Getting started with Python integration to SAS® Viya® - Part 13 - Loading a Client-Side CSV File into CAS


Welcome to the continuation of my series Getting Started with Python Integration to SAS Viya. In previous posts, I discussed how to connect to the CAS serverhow to execute CAS actions, and how your data is organized on the CAS server. In this post I'll discuss loading client-side CSV files into CAS.

Loading data from a client-side file is appropriate for smaller data. If the data sets become larger, it is more efficient to use a server-side load with the loadTable action to access and load the data. For more information check out my previous post loading server-side files into memory,

In this example, I'm using Python on my laptop to connect to the CAS server. Client-side files consist of files on my laptop (client). In these examples I'll load the heart.csv file from the SAS® Viya® Example Data Sets webpage to the CAS server. There are multiple ways to load client-side CSV files into CAS. I'll show you how to do it using the familiar Pandas API in the SWAT package with the read_csv method. I'll also show you using the upload_file and upload_frame SWAT methods.

Using the Pandas API in the SWAT package - read_csv

First, I'll begin with the familiar read_csv method from the SWAT package and store the results in castbl. The SWAT read_csv method calls the Pandas read_csv method, creates a client-side DataFrame, then uploads the DataFrame to the CAS server as an in-memory table. The main difference is the casout parameter. The casout parameter is specific to the SWAT package. It enables you to specify the output CAS table information like the name of the new distributed table and the in-memory location. Here, I'll name the CAS table heart_read_csv and place it in the Casuser caslib. I'll also specify the replace parameter to replace the CAS table if it already exists.

castbl = conn.read_csv(r'',
                      casout = {'name':'heart_read_csv', 
# and the results
NOTE: Cloud Analytic Services made the uploaded file available as table HEART_READ_CSV in caslib CASUSER(Peter).
NOTE: The table HEART_READ_CSV has been created in caslib CASUSER(Peter) from binary data uploaded to Cloud Analytic Services.

Next, I'll execute the tableInfo CAS action to view available CAS tables in the Casuser caslib.

conn.tableInfo(caslib = 'casuser')

The results above show that the table was loaded to the CAS server.

Let's view the type and value of the castbl object.

display(type(castbl), castbl)
# and the results
CASTable('HEART_READ_CSV', caslib='CASUSER(Peter)')

The results show that castbl is a CASTable object and simply references the CAS table on the CAS server.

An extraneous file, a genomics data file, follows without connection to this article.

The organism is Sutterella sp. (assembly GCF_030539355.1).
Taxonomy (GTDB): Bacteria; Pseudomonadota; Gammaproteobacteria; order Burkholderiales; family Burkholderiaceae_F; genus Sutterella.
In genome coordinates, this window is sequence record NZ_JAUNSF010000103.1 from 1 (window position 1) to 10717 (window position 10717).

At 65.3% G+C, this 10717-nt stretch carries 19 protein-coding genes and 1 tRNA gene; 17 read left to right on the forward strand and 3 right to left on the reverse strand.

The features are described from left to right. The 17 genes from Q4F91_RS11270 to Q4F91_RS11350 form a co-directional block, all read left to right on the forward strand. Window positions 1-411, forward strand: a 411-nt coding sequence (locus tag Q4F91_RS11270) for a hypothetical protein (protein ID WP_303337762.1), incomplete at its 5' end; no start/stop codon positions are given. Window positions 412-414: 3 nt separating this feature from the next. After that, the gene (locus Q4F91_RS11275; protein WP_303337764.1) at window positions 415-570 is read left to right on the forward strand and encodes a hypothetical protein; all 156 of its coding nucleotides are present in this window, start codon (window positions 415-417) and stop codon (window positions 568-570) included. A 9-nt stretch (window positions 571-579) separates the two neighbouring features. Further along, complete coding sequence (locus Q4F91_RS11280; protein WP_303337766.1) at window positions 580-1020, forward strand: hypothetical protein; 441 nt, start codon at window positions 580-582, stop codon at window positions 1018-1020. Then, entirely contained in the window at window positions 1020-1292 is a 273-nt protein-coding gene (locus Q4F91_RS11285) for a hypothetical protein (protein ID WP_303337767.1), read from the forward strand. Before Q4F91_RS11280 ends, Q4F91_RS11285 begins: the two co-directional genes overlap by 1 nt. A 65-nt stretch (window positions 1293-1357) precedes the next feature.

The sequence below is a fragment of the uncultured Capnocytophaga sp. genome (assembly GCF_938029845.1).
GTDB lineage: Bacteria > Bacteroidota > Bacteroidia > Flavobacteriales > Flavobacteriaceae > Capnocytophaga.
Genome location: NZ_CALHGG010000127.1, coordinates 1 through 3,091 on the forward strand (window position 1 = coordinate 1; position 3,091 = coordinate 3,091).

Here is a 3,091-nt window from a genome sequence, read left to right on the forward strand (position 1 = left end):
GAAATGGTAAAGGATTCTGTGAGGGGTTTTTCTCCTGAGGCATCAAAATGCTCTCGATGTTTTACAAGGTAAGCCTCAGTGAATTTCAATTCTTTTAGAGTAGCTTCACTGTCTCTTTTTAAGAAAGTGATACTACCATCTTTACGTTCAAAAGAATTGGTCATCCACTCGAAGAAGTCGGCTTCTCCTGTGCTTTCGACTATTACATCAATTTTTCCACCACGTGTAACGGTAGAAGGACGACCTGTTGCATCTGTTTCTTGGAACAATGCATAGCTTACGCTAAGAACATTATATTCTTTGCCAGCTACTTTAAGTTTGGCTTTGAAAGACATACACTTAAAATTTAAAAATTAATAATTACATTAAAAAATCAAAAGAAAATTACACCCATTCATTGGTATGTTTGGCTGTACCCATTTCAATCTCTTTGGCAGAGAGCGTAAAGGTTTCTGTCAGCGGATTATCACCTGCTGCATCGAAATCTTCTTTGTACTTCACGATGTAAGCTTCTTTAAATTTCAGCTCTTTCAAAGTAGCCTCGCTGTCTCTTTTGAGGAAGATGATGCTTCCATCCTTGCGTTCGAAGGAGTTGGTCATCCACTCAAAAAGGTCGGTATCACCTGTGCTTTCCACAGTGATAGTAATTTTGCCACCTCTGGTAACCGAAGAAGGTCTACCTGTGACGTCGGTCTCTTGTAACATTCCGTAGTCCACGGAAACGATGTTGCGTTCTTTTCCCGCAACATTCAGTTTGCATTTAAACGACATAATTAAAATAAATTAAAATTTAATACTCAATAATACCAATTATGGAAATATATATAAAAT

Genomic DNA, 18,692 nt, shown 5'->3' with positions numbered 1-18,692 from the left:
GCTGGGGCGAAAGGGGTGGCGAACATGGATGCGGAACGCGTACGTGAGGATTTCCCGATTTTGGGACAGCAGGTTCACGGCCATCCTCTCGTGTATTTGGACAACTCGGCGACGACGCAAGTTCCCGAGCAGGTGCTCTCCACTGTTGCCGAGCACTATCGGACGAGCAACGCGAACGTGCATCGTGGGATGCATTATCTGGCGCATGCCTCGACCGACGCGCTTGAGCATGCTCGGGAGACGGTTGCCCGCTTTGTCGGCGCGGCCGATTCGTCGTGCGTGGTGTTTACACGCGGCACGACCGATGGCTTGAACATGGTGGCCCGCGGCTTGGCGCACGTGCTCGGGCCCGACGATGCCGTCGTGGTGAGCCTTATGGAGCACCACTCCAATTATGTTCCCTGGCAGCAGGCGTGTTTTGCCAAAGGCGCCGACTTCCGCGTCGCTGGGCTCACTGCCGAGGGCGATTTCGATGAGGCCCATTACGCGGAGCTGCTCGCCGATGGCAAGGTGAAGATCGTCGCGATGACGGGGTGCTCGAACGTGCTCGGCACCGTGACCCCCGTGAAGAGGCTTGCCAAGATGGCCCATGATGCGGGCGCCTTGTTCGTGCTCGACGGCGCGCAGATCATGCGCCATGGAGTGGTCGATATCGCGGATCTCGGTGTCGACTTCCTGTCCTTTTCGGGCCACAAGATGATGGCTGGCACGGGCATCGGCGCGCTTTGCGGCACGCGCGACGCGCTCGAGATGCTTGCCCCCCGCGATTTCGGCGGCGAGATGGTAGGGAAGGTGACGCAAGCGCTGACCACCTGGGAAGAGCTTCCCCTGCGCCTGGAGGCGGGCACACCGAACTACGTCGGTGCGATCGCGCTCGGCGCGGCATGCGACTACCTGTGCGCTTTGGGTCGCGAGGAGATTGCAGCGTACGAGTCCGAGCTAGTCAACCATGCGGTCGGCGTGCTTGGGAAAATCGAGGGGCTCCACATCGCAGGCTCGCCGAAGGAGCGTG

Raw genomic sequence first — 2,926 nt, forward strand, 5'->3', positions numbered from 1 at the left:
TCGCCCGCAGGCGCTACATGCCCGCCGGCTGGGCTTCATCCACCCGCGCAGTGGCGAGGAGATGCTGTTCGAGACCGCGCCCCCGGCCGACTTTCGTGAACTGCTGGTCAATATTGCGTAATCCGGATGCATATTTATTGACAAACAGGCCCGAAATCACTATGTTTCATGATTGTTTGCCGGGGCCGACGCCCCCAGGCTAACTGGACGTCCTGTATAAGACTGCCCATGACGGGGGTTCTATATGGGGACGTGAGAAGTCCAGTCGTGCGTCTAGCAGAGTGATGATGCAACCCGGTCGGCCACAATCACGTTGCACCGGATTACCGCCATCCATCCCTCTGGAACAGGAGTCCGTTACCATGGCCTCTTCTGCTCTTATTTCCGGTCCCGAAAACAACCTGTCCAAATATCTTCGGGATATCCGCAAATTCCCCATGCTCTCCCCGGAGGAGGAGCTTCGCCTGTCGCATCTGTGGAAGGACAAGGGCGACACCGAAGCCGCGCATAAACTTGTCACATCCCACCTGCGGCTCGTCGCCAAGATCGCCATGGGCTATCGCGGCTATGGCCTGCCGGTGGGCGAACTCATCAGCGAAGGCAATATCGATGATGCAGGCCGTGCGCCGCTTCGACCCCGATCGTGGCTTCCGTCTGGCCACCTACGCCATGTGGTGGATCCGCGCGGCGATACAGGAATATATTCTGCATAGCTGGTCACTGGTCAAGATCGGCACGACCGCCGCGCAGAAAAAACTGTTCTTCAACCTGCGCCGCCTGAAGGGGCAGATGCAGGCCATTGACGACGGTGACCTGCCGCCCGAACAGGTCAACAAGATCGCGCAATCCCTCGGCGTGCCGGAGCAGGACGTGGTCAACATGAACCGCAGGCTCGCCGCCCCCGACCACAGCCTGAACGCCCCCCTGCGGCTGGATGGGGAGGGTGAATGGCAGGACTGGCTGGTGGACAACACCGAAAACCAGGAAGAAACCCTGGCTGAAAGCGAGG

Lastly, I'll preview  the CAS table with the SWAT head method.


The SWAT head method returns 5 rows from the CAS table to the client.

The read_csv method enables you to use all of the available Pandas parsers through the SWAT package to upload data to the distributed CAS server. The read_csv method parses the data on the client into a DataFrame, and then uploads the DataFrame to the CAS server.

Using the upload_file method in the SWAT package

Instead of using the Pandas API through the SWAT package you can also use the upload_file SWAT method. The upload_file method transfers the file to CAS server and then all parsing is done on the server. The upload_file method is not as robust as the read_csv method, but can be a bit faster than client-side parsing. Upload_file can be used to upload other file types to the CAS server, not just CSV files.

Here, I'll load the same CSV file to the CAS server as in the previous example. This time I'll use upload_file method and name the CAS table heart_upload_file. I'll store the results in castbl2.

castbl2 = conn.upload_file(r'', 
                           casout = {'name':'heart_upload_file', 
# and the results
NOTE: Cloud Analytic Services made the uploaded file available as table HEART_UPLOAD_FILE in caslib CASUSER(Peter).
NOTE: The table HEART_UPLOAD_FILE has been created in caslib CASUSER(Peter) from binary data uploaded to Cloud Analytic Services.

The results show that the CSV file was uploaded to CAS successfully.

I'll view the available CAS table using the tableInfo action.

conn.tableInfo(caslib = 'casuser')

The results show that now I have two CAS tables in memory.

Using the SWAT upload_frame method